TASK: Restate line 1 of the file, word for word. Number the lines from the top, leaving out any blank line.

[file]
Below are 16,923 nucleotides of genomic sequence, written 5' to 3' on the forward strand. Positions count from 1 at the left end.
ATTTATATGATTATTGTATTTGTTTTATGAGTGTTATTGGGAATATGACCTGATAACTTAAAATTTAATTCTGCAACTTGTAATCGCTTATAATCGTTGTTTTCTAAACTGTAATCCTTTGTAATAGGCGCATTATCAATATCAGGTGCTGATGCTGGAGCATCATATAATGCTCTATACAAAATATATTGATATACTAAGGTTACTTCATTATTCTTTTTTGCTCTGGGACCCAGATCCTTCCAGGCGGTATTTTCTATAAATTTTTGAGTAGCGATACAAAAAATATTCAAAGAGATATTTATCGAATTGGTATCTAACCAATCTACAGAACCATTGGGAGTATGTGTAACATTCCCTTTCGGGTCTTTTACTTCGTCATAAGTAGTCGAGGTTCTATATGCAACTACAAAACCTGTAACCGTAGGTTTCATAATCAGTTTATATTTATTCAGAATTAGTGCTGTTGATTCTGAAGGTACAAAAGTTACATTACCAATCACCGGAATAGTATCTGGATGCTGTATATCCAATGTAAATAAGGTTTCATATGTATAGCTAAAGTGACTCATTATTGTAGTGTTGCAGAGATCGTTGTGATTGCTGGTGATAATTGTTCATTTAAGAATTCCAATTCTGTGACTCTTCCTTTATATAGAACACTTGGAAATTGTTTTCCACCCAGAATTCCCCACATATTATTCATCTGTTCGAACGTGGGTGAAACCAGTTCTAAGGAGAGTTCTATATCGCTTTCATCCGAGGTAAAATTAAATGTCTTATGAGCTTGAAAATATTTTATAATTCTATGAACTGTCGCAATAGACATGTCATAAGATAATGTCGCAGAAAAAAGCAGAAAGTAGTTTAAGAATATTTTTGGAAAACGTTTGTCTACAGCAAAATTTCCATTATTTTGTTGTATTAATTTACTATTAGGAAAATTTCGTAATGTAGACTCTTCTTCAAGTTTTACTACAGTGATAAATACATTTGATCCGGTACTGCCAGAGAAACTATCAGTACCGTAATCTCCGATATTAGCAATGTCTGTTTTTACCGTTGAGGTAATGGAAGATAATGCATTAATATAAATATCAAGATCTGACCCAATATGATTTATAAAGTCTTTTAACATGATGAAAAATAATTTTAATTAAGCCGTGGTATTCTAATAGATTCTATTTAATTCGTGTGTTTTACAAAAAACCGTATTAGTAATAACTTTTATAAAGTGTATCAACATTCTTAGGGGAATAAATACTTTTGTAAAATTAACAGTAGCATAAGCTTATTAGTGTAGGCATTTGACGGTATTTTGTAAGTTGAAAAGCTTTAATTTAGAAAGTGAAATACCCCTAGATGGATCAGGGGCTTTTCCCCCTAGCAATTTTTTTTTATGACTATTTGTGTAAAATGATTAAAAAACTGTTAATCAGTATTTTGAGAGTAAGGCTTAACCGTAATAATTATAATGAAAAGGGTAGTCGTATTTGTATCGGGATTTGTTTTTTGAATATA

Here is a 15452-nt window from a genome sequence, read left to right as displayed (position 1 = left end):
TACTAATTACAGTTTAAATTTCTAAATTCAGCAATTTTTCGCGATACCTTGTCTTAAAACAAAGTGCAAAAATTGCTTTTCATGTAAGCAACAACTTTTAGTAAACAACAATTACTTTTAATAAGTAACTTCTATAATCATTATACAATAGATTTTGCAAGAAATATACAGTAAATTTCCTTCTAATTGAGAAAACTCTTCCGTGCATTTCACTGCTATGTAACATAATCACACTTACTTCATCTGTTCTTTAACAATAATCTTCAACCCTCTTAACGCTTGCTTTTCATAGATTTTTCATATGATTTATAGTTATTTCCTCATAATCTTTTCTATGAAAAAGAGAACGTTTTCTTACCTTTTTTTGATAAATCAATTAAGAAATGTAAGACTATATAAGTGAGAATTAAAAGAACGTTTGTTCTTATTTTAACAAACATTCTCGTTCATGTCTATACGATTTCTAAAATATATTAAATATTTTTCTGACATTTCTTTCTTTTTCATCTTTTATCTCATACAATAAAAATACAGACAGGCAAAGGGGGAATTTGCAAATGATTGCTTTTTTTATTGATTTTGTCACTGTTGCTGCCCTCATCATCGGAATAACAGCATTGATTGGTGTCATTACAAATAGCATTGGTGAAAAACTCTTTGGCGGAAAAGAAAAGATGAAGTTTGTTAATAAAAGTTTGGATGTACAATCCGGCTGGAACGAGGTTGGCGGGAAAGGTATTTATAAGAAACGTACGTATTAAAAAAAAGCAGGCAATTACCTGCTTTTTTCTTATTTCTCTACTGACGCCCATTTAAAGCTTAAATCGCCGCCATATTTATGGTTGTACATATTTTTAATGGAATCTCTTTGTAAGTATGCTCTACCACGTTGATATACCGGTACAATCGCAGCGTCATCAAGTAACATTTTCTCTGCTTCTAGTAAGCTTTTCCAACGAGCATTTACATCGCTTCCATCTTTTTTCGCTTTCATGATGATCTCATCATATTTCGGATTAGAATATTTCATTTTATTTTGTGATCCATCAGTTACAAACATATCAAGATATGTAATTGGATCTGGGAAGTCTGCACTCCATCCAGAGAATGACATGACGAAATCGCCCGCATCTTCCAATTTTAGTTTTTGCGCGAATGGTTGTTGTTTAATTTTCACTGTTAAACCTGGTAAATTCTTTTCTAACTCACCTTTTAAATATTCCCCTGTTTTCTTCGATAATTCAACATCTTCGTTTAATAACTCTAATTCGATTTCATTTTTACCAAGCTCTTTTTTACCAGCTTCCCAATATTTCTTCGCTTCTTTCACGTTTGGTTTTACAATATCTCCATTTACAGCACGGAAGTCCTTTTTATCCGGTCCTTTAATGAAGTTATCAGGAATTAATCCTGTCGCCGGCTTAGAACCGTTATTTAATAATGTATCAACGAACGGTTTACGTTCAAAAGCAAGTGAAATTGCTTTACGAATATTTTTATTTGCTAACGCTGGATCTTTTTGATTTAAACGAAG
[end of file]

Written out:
Below are 16,923 nucleotides of genomic sequence, written 5' to 3' on the forward strand. Positions count from 1 at the left end.